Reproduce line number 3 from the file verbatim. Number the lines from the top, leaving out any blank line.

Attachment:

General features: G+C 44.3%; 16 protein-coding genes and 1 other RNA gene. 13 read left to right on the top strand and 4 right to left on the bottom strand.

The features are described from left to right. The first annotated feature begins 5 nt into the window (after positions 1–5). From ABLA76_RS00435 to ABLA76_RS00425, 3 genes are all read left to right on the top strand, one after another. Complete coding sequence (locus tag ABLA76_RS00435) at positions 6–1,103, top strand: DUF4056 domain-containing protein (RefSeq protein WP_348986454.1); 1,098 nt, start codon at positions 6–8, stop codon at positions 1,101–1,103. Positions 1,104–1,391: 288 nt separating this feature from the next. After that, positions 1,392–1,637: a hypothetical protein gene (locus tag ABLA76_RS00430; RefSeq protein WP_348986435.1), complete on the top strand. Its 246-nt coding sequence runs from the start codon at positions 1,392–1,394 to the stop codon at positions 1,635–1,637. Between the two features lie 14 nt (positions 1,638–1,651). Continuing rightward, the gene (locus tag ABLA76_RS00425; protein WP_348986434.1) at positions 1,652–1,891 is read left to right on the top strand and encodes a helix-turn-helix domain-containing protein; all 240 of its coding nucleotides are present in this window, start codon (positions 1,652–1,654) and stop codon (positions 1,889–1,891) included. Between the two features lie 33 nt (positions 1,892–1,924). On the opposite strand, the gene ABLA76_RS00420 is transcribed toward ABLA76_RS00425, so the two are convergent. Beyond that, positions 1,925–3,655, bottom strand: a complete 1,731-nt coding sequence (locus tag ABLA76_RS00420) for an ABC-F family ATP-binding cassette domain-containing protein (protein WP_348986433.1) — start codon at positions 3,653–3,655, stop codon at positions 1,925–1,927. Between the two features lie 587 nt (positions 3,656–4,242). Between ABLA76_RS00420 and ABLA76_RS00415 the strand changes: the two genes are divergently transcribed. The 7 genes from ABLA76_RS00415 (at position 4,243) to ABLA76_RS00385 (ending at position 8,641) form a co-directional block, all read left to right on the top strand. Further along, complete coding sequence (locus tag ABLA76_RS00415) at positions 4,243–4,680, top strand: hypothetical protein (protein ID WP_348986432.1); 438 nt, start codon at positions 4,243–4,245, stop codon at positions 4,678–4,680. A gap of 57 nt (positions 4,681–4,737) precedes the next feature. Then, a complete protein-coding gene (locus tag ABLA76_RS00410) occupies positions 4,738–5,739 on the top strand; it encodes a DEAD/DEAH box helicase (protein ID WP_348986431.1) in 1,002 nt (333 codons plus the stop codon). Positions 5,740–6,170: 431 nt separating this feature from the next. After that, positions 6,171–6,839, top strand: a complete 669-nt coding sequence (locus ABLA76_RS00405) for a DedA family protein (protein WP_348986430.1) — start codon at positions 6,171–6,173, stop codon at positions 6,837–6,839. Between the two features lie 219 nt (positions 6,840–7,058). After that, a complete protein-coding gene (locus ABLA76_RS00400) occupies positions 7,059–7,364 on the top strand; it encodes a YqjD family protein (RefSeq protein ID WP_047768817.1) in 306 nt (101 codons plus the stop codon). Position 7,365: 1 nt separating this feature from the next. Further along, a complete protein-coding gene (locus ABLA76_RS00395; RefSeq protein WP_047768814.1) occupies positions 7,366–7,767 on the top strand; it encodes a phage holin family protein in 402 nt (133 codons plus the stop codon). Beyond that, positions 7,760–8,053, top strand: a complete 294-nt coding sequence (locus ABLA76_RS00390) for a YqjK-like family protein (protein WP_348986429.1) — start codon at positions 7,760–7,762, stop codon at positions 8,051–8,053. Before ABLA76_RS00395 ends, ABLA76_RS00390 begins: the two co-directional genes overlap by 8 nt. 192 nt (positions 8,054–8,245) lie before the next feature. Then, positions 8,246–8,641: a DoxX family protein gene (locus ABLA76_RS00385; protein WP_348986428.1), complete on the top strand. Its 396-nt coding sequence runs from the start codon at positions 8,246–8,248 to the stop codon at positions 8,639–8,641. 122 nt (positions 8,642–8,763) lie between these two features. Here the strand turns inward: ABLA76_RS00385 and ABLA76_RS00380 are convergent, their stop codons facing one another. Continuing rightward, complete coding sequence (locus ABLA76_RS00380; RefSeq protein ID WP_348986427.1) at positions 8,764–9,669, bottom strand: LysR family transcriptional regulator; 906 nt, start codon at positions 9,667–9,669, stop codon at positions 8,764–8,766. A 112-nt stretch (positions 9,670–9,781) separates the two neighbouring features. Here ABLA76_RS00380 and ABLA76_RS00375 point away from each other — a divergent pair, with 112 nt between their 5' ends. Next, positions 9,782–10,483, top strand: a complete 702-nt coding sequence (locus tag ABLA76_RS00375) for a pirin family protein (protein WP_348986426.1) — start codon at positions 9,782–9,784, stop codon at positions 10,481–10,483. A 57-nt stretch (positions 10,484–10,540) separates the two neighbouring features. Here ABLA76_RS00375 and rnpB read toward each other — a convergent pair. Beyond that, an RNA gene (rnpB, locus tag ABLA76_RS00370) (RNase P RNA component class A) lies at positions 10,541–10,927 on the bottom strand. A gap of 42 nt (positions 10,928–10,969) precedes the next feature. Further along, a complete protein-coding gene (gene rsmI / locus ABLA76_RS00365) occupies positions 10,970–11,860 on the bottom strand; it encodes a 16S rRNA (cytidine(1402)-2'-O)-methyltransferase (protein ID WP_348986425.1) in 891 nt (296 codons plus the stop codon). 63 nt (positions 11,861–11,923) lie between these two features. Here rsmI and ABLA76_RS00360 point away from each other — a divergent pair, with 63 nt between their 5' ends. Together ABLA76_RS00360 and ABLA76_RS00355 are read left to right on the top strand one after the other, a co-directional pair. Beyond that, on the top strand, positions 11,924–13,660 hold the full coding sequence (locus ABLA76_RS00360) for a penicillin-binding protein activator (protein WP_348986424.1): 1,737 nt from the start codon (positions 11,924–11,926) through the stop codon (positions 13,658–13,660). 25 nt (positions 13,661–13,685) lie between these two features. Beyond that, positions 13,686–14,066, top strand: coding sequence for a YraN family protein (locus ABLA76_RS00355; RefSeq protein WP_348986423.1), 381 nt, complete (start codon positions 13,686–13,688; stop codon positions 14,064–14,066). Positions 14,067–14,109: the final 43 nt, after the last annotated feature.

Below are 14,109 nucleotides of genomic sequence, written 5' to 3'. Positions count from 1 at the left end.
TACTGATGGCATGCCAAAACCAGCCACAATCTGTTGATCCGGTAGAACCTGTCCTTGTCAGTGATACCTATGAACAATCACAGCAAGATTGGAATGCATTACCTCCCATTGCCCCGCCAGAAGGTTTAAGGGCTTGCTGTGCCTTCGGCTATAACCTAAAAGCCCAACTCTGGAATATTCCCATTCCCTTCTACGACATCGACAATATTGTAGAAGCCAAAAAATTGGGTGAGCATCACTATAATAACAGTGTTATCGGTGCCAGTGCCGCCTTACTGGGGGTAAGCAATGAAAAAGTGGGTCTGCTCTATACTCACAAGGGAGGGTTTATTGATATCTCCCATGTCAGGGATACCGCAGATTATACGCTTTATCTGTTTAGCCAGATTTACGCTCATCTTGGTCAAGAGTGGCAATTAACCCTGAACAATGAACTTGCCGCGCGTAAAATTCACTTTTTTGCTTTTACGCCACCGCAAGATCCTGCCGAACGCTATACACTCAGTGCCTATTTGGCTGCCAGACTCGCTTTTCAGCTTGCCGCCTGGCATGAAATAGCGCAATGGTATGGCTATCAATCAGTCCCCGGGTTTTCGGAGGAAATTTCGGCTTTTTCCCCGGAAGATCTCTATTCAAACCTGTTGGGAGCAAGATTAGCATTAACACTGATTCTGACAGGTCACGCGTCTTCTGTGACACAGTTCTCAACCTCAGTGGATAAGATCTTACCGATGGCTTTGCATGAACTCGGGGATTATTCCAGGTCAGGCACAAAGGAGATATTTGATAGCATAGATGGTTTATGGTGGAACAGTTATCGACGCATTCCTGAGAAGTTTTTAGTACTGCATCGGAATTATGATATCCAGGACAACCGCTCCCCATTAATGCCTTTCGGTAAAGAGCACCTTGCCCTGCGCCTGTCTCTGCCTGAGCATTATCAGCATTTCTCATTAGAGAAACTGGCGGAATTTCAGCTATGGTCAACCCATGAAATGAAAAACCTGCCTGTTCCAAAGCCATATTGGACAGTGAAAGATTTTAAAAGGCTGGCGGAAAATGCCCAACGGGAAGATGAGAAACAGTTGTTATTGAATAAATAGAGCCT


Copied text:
Below are 14,109 nucleotides of genomic sequence, written 5' to 3'. Positions count from 1 at the left end.